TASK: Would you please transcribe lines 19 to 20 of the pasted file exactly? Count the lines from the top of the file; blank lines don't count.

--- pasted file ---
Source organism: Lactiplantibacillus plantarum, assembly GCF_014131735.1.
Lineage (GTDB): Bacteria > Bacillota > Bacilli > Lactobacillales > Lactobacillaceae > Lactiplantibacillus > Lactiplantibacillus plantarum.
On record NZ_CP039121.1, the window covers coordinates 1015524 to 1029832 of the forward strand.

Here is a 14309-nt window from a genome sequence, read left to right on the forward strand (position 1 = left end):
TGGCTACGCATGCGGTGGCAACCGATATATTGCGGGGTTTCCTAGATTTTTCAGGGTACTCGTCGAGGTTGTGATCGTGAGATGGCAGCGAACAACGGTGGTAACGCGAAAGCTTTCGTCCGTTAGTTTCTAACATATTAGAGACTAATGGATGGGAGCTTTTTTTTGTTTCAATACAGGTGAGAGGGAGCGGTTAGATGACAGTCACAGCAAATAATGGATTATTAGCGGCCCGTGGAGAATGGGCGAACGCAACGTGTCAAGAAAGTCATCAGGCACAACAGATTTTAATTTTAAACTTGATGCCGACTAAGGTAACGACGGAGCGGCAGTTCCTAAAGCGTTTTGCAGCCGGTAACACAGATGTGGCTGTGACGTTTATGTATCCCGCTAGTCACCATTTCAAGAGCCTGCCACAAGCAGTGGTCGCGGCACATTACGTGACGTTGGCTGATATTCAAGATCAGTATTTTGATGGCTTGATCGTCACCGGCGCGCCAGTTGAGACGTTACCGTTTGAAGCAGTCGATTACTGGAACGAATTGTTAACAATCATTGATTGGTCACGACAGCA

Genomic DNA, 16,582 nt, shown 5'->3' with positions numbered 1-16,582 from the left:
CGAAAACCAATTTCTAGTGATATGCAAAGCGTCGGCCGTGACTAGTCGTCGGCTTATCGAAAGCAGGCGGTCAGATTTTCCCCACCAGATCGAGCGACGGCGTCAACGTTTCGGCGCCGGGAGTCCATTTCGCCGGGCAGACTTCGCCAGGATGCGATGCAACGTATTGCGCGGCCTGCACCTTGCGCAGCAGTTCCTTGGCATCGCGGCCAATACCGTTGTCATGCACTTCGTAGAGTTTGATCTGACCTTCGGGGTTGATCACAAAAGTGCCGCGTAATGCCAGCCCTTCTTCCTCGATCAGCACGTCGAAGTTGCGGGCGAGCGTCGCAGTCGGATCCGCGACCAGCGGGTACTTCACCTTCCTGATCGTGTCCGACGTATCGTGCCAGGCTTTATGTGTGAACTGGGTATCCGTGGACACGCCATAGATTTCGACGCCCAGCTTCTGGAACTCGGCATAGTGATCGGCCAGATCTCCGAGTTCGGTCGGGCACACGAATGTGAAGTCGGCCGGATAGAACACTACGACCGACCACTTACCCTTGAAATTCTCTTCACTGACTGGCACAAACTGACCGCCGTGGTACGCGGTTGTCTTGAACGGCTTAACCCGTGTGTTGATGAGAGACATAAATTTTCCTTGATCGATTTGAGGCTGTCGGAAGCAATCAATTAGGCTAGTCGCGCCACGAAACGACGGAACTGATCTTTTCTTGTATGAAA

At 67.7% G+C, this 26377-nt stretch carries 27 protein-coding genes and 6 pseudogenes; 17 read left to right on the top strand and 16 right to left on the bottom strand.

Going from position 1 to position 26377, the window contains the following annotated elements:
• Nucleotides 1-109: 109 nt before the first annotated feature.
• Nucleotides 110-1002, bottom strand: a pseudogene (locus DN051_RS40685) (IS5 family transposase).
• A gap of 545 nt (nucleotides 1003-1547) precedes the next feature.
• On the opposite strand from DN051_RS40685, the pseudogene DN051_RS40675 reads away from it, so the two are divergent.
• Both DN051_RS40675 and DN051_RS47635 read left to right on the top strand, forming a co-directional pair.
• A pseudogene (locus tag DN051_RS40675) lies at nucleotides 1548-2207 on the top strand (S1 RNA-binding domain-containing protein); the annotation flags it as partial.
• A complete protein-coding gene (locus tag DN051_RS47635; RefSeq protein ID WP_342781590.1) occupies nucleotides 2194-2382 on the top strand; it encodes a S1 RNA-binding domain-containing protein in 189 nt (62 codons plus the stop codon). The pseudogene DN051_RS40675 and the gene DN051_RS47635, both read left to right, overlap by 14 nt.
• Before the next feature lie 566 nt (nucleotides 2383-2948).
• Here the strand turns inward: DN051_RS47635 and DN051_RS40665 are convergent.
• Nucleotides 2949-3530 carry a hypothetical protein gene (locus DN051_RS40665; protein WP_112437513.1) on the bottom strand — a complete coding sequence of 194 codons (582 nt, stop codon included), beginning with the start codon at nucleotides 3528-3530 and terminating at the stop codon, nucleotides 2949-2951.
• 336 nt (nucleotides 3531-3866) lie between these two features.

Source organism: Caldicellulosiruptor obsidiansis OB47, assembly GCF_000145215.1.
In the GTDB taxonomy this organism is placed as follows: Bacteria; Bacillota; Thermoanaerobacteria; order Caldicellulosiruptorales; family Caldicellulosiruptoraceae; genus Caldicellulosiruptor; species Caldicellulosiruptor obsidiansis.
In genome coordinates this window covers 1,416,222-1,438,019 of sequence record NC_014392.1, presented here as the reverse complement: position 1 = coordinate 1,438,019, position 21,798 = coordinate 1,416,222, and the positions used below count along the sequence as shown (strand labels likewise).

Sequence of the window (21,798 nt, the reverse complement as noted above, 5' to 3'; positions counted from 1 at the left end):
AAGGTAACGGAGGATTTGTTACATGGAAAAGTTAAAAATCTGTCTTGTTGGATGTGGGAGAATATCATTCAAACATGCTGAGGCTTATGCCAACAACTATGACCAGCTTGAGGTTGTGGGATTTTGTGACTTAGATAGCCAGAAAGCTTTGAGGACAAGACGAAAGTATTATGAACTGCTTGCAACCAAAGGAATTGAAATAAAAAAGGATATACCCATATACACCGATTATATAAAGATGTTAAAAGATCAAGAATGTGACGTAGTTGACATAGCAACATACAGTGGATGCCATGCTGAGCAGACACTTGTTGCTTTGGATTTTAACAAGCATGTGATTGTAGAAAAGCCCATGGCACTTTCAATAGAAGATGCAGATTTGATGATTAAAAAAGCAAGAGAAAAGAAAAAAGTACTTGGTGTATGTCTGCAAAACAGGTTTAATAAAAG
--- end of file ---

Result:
• Nucleotides 2949-3530 carry a hypothetical protein gene (locus DN051_RS40665; protein WP_112437513.1) on the bottom strand — a complete coding sequence of 194 codons (582 nt, stop codon included), beginning with the start codon at nucleotides 3528-3530 and terminating at the stop codon, nucleotides 2949-2951.
• 336 nt (nucleotides 3531-3866) lie between these two features.